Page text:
As the discussions about concussions becomes more widespread, and education begins to make inroads into the sports psyche, safer and faster methods of detecting injury are sure to make all sports athletes and the public in general safer.
A quick, simple test done on the sidelines of sports events can accurately detect concussion in athletes, a new study says. The screening -- known as the King-Devick test -- is superior to current sideline tests that can fail to assess a wide range of brain functions, according to the researchers at the University of Pennsylvania School of Medicine.
For this test, athletes are asked to read single digit numbers on index-sized cards. Normally, it takes about one minute. Any increase in the time needed to complete the test suggests the athlete has suffered a concussion, particularly if the delay is more than five seconds longer than the athlete's baseline test time.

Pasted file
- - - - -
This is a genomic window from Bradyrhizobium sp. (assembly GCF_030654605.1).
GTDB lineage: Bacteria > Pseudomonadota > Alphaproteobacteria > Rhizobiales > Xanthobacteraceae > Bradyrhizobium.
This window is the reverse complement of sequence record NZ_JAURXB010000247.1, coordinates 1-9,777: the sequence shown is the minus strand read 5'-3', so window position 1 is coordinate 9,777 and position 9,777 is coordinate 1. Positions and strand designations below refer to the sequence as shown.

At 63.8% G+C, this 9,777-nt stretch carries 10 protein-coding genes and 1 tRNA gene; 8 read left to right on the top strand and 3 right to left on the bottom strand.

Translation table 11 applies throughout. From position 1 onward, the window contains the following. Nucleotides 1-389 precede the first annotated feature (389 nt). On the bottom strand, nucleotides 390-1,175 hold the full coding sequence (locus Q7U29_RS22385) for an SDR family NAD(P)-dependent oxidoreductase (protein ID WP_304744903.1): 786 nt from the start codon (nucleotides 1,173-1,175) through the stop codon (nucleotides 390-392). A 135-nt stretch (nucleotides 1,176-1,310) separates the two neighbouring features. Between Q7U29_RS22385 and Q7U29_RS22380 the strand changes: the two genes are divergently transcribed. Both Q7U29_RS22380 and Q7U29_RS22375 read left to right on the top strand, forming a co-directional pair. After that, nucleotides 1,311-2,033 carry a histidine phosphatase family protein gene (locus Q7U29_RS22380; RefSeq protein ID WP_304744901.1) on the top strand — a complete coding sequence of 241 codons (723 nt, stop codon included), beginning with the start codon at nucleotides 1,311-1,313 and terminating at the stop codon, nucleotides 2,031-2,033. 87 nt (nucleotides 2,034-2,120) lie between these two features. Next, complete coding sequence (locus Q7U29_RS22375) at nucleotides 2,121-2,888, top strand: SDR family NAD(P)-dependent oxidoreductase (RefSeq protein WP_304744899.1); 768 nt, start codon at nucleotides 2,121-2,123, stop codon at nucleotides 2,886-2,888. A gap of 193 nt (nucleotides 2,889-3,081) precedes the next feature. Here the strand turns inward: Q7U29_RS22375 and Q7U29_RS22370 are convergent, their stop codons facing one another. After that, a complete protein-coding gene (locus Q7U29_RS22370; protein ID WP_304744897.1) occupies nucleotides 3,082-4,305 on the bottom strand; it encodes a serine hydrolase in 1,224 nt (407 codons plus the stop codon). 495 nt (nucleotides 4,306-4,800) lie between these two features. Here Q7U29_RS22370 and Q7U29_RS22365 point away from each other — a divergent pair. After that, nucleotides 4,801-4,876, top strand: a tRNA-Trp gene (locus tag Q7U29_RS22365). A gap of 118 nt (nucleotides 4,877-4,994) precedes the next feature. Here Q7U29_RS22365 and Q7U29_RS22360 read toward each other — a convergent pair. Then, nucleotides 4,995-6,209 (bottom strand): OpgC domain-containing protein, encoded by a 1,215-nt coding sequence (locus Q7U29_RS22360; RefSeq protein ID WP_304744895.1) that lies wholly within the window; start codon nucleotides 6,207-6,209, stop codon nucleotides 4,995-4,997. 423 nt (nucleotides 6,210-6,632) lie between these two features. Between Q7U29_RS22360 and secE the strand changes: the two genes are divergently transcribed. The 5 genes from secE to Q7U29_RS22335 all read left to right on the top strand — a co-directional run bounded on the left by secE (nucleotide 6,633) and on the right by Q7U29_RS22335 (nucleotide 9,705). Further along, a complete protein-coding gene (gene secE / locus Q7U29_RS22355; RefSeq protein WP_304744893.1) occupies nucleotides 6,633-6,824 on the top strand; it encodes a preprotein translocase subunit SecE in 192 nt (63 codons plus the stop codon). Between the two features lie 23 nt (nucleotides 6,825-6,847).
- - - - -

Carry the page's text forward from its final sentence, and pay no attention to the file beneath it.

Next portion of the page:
The researchers said the test can detect impairments in eye movement, attention, language and other symptoms of concussion. This study of 39 boxers found that test times improved an average of one second for those who didn't experience head trauma, but worsened 11.1 seconds for those who did suffer head trauma and 18 seconds for those who were knocked out.
The study appears online in the journal Neurology.
"This rapid screening test provides an effective way to detect early signs of concussion, which can improve outcomes and hopefully prevent repetitive concussions," senior author Dr. Laura Balcer, a professor of neurology, ophthalmology and epidemiology, said in a university news release.
"If validated in future studies, this test has the potential to become a standard sideline test.